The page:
Today, iPhones are popular as well as Androids and even some japan-exclusive smartphones, like the ones seen above. One of the downsides to iPhones though is the lack of a strap loop.


Although people have gotten around that with charms that go into the headphone jack and cases, it just isn’t the same without stuffed animals strapped onto a phone half their size.



Of course the average lady will have her supply of yen. People tend to carry a lot more cash on them, as the likelihood of your wallet being stolen is very very low. People tend to prefer cash over credit/debit cards too, but there are plenty of alternate payment options. Point cards and member cards are also very popular and most stores in Japan have them.

Sea Breeze


It’s still the middle of the summer and you’ve been using your towel to wipe off your sweat. Still, when in the middle of your sports game, you just feel this undying urge to refresh your skin, maybe make you feel less sweaty, and perhaps even keep the sweat from coming back. Sea breeze does that for you, acting as a deodorant, cooling agent, and kind of perfume. Something I’ve always found interesting is how people apply it- they pat the liquid onto their skin rather than rub it, kind of fanning it onto your skin for extra breezy-ness.

Senpai finally noticed her!

Any guesses on what Sea Breeze’s target demographic is?

Feminine Hygiene Bag

Japanese women sometimes store their pads in pouches similar to make-up pouches. As a majority, Japanese women prefer to use pads, but some companies are pushing for more women to buy tampons– and using a gaggle of gyaru to promote.


Using gyaru to advertise products for women seems a bit counter-intuative, but at least it might prove effective to all the other gyaru-types out there.


Whenever you go to a temple in Japan, you have the option of paying a 100 yen or two to get a fortune card! Nothing like Chinese cookie fortunes, omikuji are much more detailed in explaining to you your fate. They have a general fortune (bad luck, average luck, small luck, big luck) and then go into general explanation of your near future. After that, there’s categories like love, family, travel, lost things, love, and etc, giving you some pointers and vague hints to what will happen to you. (Fun, or just creepy?)


Image by EnjoyTokyo



or 手帳 (techou) in Japanese, is the go-to way of planning your life if you’re a Japanese woman. It can even become sort of a diary, where you can write what you did or post a purikura sticker that you took that day into its place on the calendar. Japanese techou come with a plethora of useful guides and references on the back including public transport maps of Tokyo and Osaka, unit/clothing size conversions for abroad, lists of how many calories are in basic foods, and emergency phone numbers.


Some other common items you might find include:

  • Eye drops
  • Make-up bag
  • Electronic dictionary
  • Gum
  • Hair wax (styling product)
  • Mp3 player/headphones
  • Pen case

Some Real-life Bags!

Just for your viewing pleasure, I had some of my Japanese friends to take pictures of the belongings that they keep insides of their bags! Enjoy!

Moe: a college student

Photo Jul 10, 4 12 48 PM

Rie: an English teaching assistant


Kaho: a  high school student (Wallet contents)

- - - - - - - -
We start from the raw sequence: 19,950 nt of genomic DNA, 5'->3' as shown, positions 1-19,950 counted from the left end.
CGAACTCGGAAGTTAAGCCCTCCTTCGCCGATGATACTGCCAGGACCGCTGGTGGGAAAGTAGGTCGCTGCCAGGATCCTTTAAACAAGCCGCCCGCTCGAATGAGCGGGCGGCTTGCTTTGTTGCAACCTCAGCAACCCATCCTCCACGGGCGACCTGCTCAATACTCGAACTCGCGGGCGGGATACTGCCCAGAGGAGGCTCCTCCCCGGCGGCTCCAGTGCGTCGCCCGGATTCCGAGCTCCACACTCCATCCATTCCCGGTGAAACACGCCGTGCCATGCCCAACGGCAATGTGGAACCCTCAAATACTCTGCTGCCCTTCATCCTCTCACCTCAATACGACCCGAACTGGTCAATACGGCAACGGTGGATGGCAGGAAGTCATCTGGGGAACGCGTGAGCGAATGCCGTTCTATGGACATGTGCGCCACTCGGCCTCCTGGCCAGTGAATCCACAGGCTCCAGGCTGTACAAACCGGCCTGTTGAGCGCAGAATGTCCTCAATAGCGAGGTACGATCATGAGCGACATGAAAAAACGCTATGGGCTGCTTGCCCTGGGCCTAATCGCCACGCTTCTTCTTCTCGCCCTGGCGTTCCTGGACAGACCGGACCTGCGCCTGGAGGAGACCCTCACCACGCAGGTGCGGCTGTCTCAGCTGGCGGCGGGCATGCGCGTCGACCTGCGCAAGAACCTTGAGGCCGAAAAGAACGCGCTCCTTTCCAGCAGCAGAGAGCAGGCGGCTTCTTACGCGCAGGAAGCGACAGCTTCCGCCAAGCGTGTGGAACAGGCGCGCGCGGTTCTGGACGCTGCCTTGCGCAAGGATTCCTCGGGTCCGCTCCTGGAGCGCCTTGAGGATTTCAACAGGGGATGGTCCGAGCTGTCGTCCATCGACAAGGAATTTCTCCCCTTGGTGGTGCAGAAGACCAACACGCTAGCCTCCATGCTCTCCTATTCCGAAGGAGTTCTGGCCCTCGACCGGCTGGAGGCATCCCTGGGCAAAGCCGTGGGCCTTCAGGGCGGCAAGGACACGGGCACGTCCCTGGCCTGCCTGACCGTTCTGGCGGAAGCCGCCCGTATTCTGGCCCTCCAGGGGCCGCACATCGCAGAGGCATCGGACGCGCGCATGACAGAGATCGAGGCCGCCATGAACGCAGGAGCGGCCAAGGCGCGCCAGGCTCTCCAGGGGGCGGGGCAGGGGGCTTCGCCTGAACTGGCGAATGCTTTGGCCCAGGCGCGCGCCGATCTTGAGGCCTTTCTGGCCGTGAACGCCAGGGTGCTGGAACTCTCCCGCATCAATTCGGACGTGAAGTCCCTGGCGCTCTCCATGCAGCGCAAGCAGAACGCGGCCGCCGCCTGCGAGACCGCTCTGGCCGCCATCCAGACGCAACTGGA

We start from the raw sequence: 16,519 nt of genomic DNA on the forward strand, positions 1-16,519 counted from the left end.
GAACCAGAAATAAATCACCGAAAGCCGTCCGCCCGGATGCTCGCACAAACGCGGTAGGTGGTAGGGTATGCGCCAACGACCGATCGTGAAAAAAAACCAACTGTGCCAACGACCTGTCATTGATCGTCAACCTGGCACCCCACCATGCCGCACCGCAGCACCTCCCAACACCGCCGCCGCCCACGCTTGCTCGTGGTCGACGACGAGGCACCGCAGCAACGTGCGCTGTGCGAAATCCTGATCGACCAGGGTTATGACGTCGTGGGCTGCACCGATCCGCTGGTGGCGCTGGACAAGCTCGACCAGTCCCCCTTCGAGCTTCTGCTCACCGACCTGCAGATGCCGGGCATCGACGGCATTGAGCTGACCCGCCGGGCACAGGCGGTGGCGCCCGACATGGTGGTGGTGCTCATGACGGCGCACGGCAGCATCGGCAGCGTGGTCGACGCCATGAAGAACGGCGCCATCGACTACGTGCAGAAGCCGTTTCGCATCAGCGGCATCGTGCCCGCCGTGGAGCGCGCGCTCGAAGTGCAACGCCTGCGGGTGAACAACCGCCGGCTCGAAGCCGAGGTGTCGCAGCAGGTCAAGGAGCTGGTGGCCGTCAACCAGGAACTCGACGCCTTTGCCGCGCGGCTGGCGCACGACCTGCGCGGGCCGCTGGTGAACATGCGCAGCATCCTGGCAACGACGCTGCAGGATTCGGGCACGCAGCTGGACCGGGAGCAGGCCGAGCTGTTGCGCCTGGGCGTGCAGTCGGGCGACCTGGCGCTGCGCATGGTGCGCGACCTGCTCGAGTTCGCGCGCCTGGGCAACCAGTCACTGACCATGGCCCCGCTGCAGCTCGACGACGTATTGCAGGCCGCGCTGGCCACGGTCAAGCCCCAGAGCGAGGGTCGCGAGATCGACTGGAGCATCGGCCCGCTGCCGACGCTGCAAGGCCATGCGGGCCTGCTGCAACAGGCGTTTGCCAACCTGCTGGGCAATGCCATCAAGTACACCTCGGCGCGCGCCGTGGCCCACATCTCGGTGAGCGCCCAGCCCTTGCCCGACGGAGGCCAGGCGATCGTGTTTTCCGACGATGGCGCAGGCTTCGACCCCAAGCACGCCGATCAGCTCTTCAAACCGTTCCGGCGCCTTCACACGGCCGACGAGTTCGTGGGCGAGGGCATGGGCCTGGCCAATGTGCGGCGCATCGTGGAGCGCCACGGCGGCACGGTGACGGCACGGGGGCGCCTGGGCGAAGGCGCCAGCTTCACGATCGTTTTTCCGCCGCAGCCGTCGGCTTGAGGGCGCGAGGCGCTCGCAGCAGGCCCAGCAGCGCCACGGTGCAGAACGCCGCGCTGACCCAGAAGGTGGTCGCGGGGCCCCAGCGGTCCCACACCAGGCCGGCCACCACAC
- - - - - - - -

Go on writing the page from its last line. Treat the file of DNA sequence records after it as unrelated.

Miyu: a college student


So, what do the female readers of Tofugu keep in their bags? Was there anything in this list that you didn’t know about? Did I forget anything? Let me know in the comments!

Thanks to Leslie for the initial post idea!

Download the desktop-sized image!

  • alua

    I can’t say I have ever wanted to go through someone’s bag. It’s just a little… intrusive.

    That said, looking at those picture-perfect bags, those are all super-organised and neat ladies. My bag contents include chocolate wrappers, loose coins, wrinkly pieces of paper…

  • artista.oscura

    I love oil blotting papers! I wear an organic makeup that is made using botanical oils, so I use the blotters after I apply to take down shine. Never considered carrying a towel, but now that I’ve read this I think I may start! Thanks for the great post!

  • Zachary T


  • Breana Clark

    Wow, this is a really interesting article. Neat concept, I would have never thought of it.

    2 quick notes:
    In the Omikuji section, there’s a tiny typo, two letters are inverted in Chinese cookie “fortune” (and Chinese isn’t capitalized).

    And in the section about planners, it should be “It can even become sort of a diary, where you can write what you did or post a purikura sticker that you took that day into its place on the calendar.” (Its place versus It’s place).

    But, small typos aside, this article is amazing. It’s a super cool idea and I love the pictures of people’s purses! I wish my bag was half as organized.

    And I really want to get a school bag now, because they’re adorable! Although I’m not sure it would hold all my books for college…



  • Sarah Mouradian

    So many things seem necessary to carry around in Japan! I don’t think I’d ever survive >__<

  • Lourdes

    You forgot a folding fan! ;) Loved this.

  • Ross

    Also you spelled counterintuitive wrong

  • alua

    The towels are oshibori. That’s like the first Japanese word I ever learnt (~ aged 2), when my parents happened to have some Japanese friends (we were living in tropical Asia but not Japan). We’ve kept using them ever since.


  • Pikki

    I’m surprised no one had a sun umbrella with them! They were rather popular with people of all ages when I was in Tokyo last summer.